condescend to

condescend to

To act as though others are less important or inferior to oneself. Jim has been condescending to us ever since he found out he got cast in that movie. Can you please stop condescending to me? Contrary to what you may think, I'm not an idiot.
See also: condescend

condescend to (do something)

To do something that one feels is unworthy or demeaning. Now that Jim thinks he's a big movie star, I doubt he'll condescend to talk to us common folk.
See also: condescend

condescend to someone

to talk down to someone; to treat people as if they were below oneself; to patronize someone. Please do not condescend to me. There is no need to condescend to the children. They are just small, not stupid.
See also: condescend
References in classic literature ?
He had condescended to mortgage as far as he had the power, but he would never condescend to sell.
Falk obeys the law of self-preservation without the slightest misgivings as to his right, but at a crucial turn of that ruthlessly preserved life he will not condescend to dodge the truth.
"Will your majesty," said Gaston, "condescend to occupy this apartment, all unworthy as it is to receive you?"
Ms Pelosi was reportedly so offended by members of the group that she turned to Mr Francois and said: "Don't condescend to me or to us."
Not only that he can't even condescend to reply to my letter dated March, 24 when I pointed this out.
1 : to stoop to the level of someone considered less important <These two great commanders did not condescend to fight in person .
Surely, the greater surprise is that a government which for the last 10 years has been so adept in representing the interests of those living within the M25 and north of the border should condescend to actually having one minister from the West Midlands.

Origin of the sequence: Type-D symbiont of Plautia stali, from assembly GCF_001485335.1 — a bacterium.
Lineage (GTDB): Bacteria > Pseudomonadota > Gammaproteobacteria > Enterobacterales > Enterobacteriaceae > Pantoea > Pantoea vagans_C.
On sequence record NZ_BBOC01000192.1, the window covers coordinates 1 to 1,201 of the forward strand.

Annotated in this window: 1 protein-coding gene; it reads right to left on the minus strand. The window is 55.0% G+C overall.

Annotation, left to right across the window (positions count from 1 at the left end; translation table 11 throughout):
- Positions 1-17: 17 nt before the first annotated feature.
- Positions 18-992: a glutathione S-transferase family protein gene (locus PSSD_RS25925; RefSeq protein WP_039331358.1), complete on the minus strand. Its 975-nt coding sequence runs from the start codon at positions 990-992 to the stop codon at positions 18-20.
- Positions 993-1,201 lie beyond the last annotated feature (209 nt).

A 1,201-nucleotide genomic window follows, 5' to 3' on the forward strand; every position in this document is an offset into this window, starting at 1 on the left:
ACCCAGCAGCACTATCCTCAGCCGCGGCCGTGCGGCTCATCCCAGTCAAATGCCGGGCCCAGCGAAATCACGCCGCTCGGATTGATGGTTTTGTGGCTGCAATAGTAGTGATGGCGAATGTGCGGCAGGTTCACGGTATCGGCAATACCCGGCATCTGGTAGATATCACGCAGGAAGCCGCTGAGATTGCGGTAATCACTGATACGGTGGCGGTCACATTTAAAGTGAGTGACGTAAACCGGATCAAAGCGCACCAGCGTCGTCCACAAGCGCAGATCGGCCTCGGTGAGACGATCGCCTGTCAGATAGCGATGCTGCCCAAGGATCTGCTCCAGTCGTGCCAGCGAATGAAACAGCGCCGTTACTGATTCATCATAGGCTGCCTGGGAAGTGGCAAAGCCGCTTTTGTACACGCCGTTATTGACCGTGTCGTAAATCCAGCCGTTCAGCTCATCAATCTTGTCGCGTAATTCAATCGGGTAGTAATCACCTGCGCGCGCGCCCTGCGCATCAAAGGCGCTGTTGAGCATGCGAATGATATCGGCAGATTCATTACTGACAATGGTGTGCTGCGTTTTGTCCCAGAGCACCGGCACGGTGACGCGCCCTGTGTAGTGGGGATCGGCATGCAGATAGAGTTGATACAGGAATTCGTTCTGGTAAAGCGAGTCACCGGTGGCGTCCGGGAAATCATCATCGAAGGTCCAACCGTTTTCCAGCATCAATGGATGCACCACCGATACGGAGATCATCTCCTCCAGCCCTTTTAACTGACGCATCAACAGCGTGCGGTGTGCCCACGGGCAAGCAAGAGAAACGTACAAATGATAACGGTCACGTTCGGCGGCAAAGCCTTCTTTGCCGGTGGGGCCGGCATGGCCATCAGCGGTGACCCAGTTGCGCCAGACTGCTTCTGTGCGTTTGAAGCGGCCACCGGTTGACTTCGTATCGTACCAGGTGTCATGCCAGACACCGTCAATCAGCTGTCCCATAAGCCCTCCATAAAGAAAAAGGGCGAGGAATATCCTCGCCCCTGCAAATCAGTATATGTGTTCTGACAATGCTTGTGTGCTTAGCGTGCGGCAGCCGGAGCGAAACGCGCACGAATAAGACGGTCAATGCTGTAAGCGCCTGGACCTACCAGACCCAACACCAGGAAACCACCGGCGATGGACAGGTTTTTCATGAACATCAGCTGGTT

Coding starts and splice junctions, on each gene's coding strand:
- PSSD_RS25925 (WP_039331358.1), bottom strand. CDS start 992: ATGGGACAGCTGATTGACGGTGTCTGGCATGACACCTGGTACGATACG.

They made fun of the "old trolls," as they insisted on calling them, although they would condescend to let them buy us drinks.
Regular readers of CTR are aware of our editorial stance that, in information technology, applications are king and will not condescend to any lesser role.
For he did not condescend to the objects of his desire; he knew them as people and gave them human identities in his art.
Cricket's one-day world champions are fuming that England still only condescend to give them a one-off Test.
So-and-so's writing speaks out against racism.'" "Failures or refusal to acknowledge complexity among writers from socially marginalized groups," Mackey argues, "no matter how 'well-intentioned,' condescend to the work and to the writers and thus, hardly the solution they purport to be, are a part of the problem." Mackey contends that such interpretations have dominated literary criticism about nearly all "marginalized" writers, resulting in insufficient attention being paid to the "variance and divergent approaches" inherent in the work of a wide range of authors whose writing "defies canons of accessibility" (18).
That means you can t condescend to your reader about how the real meaning of pride is an adorable and eccentric boyfriend, a cabin in the Poconos, and an adopted child (and a six-figure salary to support all three).